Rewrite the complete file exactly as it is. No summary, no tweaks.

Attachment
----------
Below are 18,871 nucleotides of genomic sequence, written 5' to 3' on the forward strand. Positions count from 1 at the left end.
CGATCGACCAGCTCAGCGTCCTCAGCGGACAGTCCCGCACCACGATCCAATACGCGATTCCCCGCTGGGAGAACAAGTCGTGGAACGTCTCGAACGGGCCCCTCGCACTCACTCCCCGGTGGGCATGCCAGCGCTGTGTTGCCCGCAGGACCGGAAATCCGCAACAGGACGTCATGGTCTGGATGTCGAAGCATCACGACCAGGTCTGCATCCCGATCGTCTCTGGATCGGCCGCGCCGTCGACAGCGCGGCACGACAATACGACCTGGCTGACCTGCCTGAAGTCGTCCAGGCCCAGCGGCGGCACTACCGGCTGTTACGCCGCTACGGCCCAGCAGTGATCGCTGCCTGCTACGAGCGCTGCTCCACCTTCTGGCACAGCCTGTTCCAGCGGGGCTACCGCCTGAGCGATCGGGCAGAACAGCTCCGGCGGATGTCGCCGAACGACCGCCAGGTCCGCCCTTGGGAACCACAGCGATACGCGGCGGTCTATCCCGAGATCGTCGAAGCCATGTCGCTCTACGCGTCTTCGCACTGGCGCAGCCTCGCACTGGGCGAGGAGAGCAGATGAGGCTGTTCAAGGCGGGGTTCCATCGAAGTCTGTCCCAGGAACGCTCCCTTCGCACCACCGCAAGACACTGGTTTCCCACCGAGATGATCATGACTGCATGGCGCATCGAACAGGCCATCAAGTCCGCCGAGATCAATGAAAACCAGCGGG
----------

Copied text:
Below are 18,871 nucleotides of genomic sequence, written 5' to 3' on the forward strand. Positions count from 1 at the left end.
CGATCGACCAGCTCAGCGTCCTCAGCGGACAGTCCCGCACCACGATCCAATACGCGATTCCCCGCTGGGAGAACAAGTCGTGGAACGTCTCGAACGGGCCCCTCGCACTCACTCCCCGGTGGGCATGCCAGCGCTGTGTTGCCCGCAGGACCGGAAATCCGCAACAGGACGTCATGGTCTGGATGTCGAAGCATCACGACCAGGTCTGCATCCCGATCGTCTCTGGATCGGCCGCGCCGTCGACAGCGCGGCACGACAATACGACCTGGCTGACCTGCCTGAAGTCGTCCAGGCCCAGCGGCGGCACTACCGGCTGTTACGCCGCTACGGCCCAGCAGTGATCGCTGCCTGCTACGAGCGCTGCTCCACCTTCTGGCACAGCCTGTTCCAGCGGGGCTACCGCCTGAGCGATCGGGCAGAACAGCTCCGGCGGATGTCGCCGAACGACCGCCAGGTCCGCCCTTGGGAACCACAGCGATACGCGGCGGTCTATCCCGAGATCGTCGAAGCCATGTCGCTCTACGCGTCTTCGCACTGGCGCAGCCTCGCACTGGGCGAGGAGAGCAGATGAGGCTGTTCAAGGCGGGGTTCCATCGAAGTCTGTCCCAGGAACGCTCCCTTCGCACCACCGCAAGACACTGGTTTCCCACCGAGATGATCATGACTGCATGGCGCATCGAACAGGCCATCAAGTCCGCCGAGATCAATGAAAACCAGCGGG